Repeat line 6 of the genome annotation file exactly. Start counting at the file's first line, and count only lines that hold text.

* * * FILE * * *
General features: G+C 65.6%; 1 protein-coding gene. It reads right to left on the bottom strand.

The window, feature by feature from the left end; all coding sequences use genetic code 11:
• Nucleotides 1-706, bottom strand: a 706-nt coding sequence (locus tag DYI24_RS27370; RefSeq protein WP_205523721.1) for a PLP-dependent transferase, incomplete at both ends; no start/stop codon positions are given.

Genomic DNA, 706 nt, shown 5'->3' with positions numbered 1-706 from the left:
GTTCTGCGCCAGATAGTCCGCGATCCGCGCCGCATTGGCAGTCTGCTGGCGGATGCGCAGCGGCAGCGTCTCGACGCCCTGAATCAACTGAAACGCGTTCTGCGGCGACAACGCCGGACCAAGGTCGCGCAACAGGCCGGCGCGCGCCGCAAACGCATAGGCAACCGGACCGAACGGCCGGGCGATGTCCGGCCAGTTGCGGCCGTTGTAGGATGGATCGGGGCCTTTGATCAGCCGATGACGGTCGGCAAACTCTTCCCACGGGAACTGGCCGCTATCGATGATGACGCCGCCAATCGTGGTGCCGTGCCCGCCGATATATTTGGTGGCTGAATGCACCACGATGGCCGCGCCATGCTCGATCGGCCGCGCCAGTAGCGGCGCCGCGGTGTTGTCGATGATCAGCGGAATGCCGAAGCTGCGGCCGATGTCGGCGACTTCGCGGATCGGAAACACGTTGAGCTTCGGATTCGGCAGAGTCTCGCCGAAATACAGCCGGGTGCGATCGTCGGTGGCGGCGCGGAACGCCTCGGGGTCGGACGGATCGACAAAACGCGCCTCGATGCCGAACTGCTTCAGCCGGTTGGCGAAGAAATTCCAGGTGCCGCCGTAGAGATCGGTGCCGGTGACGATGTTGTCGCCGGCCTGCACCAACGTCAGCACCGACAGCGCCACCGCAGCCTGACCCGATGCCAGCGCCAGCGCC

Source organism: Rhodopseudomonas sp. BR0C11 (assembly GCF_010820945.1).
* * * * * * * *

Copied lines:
Source organism: Rhodopseudomonas sp. BR0C11 (assembly GCF_010820945.1).